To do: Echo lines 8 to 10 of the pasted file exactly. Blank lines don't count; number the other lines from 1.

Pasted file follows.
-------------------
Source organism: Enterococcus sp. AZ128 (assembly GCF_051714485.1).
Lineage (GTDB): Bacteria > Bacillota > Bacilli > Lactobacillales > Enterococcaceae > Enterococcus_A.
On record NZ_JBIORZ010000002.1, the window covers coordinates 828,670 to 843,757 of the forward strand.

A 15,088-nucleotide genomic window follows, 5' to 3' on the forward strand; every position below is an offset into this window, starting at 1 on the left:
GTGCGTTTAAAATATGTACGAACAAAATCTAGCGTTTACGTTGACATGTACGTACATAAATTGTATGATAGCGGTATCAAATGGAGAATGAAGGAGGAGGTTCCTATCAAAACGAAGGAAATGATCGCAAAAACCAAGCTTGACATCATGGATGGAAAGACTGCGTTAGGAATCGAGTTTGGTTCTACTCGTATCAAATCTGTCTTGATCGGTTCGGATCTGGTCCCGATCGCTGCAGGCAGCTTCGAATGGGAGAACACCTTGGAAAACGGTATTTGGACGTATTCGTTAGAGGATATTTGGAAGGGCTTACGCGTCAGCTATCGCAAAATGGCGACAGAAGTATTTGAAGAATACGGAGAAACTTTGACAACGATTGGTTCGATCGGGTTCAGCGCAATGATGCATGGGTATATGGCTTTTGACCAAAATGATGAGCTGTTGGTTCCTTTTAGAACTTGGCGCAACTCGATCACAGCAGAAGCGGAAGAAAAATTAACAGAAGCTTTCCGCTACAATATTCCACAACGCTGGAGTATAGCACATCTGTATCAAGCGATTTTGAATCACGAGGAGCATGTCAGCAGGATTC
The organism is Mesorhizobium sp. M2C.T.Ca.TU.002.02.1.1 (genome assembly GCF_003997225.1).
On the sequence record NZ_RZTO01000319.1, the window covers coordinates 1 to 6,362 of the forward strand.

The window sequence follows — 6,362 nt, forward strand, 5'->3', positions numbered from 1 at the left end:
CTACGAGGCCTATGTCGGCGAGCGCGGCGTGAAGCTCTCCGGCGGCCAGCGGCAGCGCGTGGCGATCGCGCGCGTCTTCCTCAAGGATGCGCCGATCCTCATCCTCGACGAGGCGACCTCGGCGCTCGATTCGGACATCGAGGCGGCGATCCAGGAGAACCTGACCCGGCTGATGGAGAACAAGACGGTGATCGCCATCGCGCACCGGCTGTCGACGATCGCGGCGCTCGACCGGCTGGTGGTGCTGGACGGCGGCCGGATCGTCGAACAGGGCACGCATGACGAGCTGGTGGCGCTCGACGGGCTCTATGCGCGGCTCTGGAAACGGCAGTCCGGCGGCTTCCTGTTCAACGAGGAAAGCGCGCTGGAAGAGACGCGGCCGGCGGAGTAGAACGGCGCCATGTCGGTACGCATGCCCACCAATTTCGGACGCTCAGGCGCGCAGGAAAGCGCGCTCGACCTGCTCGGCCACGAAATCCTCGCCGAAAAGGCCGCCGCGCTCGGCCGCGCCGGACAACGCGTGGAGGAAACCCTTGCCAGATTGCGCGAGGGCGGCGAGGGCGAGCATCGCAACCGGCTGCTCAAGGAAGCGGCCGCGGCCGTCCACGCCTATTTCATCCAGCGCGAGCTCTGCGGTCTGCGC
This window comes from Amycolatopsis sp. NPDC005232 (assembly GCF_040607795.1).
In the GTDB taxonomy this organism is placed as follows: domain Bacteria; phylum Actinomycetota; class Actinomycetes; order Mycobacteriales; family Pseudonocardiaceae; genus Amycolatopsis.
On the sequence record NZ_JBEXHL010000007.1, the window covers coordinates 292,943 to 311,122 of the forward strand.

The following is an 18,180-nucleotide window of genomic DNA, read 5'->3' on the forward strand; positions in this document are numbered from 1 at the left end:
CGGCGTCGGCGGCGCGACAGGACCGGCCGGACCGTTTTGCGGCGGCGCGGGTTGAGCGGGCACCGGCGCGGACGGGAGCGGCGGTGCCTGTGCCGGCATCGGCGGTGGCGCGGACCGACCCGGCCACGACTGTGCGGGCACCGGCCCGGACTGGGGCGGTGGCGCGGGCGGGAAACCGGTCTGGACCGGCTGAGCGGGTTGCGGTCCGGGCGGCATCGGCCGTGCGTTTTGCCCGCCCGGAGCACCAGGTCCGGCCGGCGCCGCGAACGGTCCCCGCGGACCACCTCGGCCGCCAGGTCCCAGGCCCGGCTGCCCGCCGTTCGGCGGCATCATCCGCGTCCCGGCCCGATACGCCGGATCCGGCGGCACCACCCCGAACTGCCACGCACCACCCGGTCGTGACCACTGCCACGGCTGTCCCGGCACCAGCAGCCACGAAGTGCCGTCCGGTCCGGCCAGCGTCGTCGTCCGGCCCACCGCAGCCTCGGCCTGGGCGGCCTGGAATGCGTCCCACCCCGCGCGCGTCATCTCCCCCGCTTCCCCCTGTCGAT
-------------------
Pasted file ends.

The window sequence follows — 6,362 nt, forward strand, 5'->3', positions numbered from 1 at the left end:
CTACGAGGCCTATGTCGGCGAGCGCGGCGTGAAGCTCTCCGGCGGCCAGCGGCAGCGCGTGGCGATCGCGCGCGTCTTCCTCAAGGATGCGCCGATCCTCATCCTCGACGAGGCGACCTCGGCGCTCGATTCGGACATCGAGGCGGCGATCCAGGAGAACCTGACCCGGCTGATGGAGAACAAGACGGTGATCGCCATCGCGCACCGGCTGTCGACGATCGCGGCGCTCGACCGGCTGGTGGTGCTGGACGGCGGCCGGATCGTCGAACAGGGCACGCATGACGAGCTGGTGGCGCTCGACGGGCTCTATGCGCGGCTCTGGAAACGGCAGTCCGGCGGCTTCCTGTTCAACGAGGAAAGCGCGCTGGAAGAGACGCGGCCGGCGGAGTAGAACGGCGCCATGTCGGTACGCATGCCCACCAATTTCGGACGCTCAGGCGCGCAGGAAAGCGCGCTCGACCTGCTCGGCCACGAAATCCTCGCCGAAAAGGCCGCCGCGCTCGGCCGCGCCGGACAACGCGTGGAGGAAACCCTTGCCAGATTGCGCGAGGGCGGCGAGGGCGAGCATCGCAACCGGCTGCTCAAGGAAGCGGCCGCGGCCGTCCACGCCTATTTCATCCAGCGCGAGCTCTGCGGTCTGCGC
This window comes from Amycolatopsis sp. NPDC005232 (assembly GCF_040607795.1).